The Universalists’ belief that God would not condemn any of his children to endless suffering was viewed as heresy by their more orthodox Christian neighbors in the nineteenth century.  Many people thought that Universalists, fearing no divine punishment after death, would feel free to indulge in all sorts of licentiousness.  These people apparently only understood the “stick” – i.e., hell – approach to good behavior; Universalists were motivated by the “carrot” – union with a loving God.

I recently came across a letter in the Athens Gleaner about the generosity of Joseph Kinney and the Universalists of Sheshequin.  The Gleaner, a weekly newspaper which ran for a few years in the early 1870s, had published an article about the life of Joseph Kinney (1755-1841).  Kinney, who was originally a Baptist, was converted to Universalism in 1793 by the Rev. Noah Murray.

The Gleaner’s article about Kinney prompted a reader, Larman H. Elliott of Mansfield, to share his own experience with Kinney.  Elliott, who had lived in Sheshequin in the 1820s and 1830s, wrote:

“Some of the older inhabitants of Sheshequin may remember that, for many years after the organization of the township [in 1820], there was no poor tax assessed or collected; yet the probability is that there was no township in the State in which the poor were better cared for.

“The custom was, if a family was found to be needy, for some one to go about among the neighbors, and they would soon obtain enough provisions and other necessaries to make them comfortable.

“At one time a poor man by the name of Weed had the misfortune to lose his only cow, and I was requested to go around the neighborhood and see if I could obtain money enough to buy him another.  Accordingly I went, and among others, called on Esq. Kinney, and found the old gentleman and his wife comfortably seated in their room.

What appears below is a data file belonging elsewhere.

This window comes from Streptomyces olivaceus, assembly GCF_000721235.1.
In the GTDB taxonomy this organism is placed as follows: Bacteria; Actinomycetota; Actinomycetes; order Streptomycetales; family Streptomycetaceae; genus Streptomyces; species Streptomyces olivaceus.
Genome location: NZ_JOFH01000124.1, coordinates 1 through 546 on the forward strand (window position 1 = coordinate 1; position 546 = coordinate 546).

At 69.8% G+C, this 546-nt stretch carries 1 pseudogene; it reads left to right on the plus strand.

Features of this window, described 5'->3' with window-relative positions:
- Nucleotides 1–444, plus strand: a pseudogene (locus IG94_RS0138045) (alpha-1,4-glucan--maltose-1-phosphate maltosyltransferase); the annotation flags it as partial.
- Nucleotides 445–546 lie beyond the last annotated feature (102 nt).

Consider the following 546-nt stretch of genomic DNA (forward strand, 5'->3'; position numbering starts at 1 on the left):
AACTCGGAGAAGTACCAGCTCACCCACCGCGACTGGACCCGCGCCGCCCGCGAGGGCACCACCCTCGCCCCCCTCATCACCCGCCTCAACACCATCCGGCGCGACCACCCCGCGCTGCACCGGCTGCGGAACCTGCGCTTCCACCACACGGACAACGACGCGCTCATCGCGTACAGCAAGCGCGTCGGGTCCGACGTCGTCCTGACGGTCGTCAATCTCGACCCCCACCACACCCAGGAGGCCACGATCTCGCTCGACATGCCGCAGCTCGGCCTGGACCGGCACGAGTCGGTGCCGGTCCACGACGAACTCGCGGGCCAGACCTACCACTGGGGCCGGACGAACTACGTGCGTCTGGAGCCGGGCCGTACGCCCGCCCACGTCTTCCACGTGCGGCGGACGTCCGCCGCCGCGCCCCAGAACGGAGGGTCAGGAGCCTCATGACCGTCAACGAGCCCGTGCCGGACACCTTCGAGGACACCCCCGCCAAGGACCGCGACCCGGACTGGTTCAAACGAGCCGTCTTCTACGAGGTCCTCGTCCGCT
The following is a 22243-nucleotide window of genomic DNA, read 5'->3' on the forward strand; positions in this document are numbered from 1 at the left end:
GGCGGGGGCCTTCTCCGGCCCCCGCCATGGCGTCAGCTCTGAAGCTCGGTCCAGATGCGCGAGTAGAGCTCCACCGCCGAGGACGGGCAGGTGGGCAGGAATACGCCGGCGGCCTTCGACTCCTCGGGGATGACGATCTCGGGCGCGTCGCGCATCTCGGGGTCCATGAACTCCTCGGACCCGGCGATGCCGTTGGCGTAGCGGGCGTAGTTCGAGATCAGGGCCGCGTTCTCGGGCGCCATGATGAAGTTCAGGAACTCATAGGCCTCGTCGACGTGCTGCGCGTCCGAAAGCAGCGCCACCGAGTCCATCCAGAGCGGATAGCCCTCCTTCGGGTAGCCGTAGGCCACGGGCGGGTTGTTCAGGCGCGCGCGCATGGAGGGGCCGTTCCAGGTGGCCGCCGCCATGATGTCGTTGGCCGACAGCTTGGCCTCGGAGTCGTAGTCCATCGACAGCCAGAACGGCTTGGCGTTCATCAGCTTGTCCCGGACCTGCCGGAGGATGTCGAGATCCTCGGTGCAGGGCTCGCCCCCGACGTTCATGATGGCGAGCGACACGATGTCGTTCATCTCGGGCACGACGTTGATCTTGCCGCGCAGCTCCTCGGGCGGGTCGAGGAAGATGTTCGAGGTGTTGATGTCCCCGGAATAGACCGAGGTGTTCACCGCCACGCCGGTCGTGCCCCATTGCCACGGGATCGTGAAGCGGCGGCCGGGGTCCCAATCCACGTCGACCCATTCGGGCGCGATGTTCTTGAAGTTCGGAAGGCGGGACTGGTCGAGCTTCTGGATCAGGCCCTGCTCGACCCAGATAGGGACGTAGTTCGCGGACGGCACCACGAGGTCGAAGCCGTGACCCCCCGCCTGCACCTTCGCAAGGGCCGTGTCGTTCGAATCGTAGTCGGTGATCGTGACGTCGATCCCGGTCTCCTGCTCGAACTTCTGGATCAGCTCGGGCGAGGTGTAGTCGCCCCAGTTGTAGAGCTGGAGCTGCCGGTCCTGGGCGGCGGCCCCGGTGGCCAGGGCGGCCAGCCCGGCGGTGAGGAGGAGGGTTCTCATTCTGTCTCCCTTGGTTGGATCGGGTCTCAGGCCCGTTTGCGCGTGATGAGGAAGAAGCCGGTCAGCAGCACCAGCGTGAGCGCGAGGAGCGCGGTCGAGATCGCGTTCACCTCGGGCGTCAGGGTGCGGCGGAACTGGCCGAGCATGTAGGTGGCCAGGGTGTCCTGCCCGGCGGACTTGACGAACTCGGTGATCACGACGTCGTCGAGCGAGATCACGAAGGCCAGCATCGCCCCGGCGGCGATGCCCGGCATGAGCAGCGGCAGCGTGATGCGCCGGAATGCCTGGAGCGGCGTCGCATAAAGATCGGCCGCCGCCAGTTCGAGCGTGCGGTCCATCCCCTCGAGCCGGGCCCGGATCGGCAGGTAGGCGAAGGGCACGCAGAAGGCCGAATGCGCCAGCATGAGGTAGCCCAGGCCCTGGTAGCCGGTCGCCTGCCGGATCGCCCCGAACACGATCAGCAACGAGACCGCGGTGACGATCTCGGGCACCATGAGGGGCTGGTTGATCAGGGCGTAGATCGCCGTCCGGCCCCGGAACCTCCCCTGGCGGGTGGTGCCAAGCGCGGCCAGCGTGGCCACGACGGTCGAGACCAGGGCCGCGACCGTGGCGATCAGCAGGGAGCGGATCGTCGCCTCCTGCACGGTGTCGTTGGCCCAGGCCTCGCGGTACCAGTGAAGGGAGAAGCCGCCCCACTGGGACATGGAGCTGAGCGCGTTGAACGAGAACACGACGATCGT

“After some pleasant conversation with them, I told them my business… The old gentleman arose to go to his desk where he kept his money, when his old lady remarked that they had nothing to give away.  He stopped, and turning to her with a smiling countenance said: ‘I am not going to give away anything, my dear; it’s a debt that we owe Brother Weed.  You always want me to pay my honest debts, don’t you?’  He then proceeded and handed me a dollar.”

Mr. Elliott then related the following story, which he had heard from “an old widow lady” who lived in the hills east of Sheshequin:

“[The widow] called at Mr. Kinney’s to tarry all night, and… after supper the old gentleman inquired of her as to how she got along [in] those hard times (flour, grain, and other provisions being very scarce and dear at that time).  She told him that she sometimes found it rather difficult to procure the necessaries of life; however, she got along some way or other.  He then asked her if she ever used any corn meal in her family.  She told him that she did when she could get it.  There was no more said on the subject.

“The next morning, after breakfast, when she wished to start home, Mr. Kinney saddled her horse and stood ready to help her on.  To her surprise she discovered a bag with something in it on her horse.  She said to Mr. Kinney: ‘What does this mean – this bag on my horse?’  He replied: ‘It is that bushel of corn that I owed you.  I thought you might better take it with you now, as you are going by the mill you can stop and get it ground on your way home, without much trouble.  I wish when you have the opportunity, that you would send the bag back.’

“Such was the character of Joseph Kinney, Esq.  He never considered that he was giving away anything.  He appeared to firmly believe that in all such cases he was only paying his just debts.  But Mr. Kinney was not the only liberal, benevolent man in the place, for I got money enough that day for Mr. Weed to buy him another cow, besides several bushels of grain from those that would rather give that than money.”

Elliott noted that “most of those that [he] called upon were universalists.”  He concluded with a quote from the Scottish poet Robert Burns:

“But then nae thanks to them for a’ that,

Nae Godly symptom ye can ca’ that;

It’s naething but a milder feature

Of our poor sinful, corrupt nature.

It’s nae through terror of damnation,

But just a carnal inclination.”

The Universalists’ generosity was not driven by “terror of damnation,” but rather by a “carnal inclination” to kindness and love.